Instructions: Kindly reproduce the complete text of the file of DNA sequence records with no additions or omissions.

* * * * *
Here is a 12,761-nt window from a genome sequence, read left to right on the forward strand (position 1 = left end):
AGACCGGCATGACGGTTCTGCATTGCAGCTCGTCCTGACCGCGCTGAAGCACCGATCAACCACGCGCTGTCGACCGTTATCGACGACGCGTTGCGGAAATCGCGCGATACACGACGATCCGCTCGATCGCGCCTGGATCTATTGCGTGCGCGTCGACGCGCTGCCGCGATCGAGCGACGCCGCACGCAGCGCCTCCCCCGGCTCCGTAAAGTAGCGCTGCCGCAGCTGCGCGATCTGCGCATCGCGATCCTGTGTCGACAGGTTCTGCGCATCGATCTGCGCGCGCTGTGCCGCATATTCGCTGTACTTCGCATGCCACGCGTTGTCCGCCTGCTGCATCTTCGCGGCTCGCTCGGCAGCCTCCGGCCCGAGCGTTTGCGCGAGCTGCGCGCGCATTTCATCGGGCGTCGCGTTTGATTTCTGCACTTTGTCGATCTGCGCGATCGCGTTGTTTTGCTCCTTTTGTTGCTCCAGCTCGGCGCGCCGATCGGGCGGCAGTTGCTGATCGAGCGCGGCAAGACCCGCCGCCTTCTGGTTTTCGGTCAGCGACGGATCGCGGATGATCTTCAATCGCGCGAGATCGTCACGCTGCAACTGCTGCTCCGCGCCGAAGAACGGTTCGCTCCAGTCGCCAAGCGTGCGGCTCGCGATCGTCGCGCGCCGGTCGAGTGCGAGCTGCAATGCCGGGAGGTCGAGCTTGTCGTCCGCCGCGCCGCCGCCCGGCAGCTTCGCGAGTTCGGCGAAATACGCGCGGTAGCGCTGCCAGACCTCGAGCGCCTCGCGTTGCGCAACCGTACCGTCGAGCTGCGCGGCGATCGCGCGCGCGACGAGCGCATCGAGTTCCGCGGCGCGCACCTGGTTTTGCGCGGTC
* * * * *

Here is a 12,761-nt window from a genome sequence, read left to right on the forward strand (position 1 = left end):
AGACCGGCATGACGGTTCTGCATTGCAGCTCGTCCTGACCGCGCTGAAGCACCGATCAACCACGCGCTGTCGACCGTTATCGACGACGCGTTGCGGAAATCGCGCGATACACGACGATCCGCTCGATCGCGCCTGGATCTATTGCGTGCGCGTCGACGCGCTGCCGCGATCGAGCGACGCCGCACGCAGCGCCTCCCCCGGCTCCGTAAAGTAGCGCTGCCGCAGCTGCGCGATCTGCGCATCGCGATCCTGTGTCGACAGGTTCTGCGCATCGATCTGCGCGCGCTGTGCCGCATATTCGCTGTACTTCGCATGCCACGCGTTGTCCGCCTGCTGCATCTTCGCGGCTCGCTCGGCAGCCTCCGGCCCGAGCGTTTGCGCGAGCTGCGCGCGCATTTCATCGGGCGTCGCGTTTGATTTCTGCACTTTGTCGATCTGCGCGATCGCGTTGTTTTGCTCCTTTTGTTGCTCCAGCTCGGCGCGCCGATCGGGCGGCAGTTGCTGATCGAGCGCGGCAAGACCCGCCGCCTTCTGGTTTTCGGTCAGCGACGGATCGCGGATGATCTTCAATCGCGCGAGATCGTCACGCTGCAACTGCTGCTCCGCGCCGAAGAACGGTTCGCTCCAGTCGCCAAGCGTGCGGCTCGCGATCGTCGCGCGCCGGTCGAGTGCGAGCTGCAATGCCGGGAGGTCGAGCTTGTCGTCCGCCGCGCCGCCGCCCGGCAGCTTCGCGAGTTCGGCGAAATACGCGCGGTAGCGCTGCCAGACCTCGAGCGCCTCGCGTTGCGCAACCGTACCGTCGAGCTGCGCGGCGATCGCGCGCGCGACGAGCGCATCGAGTTCCGCGGCGCGCACCTGGTTTTGCGCGGTC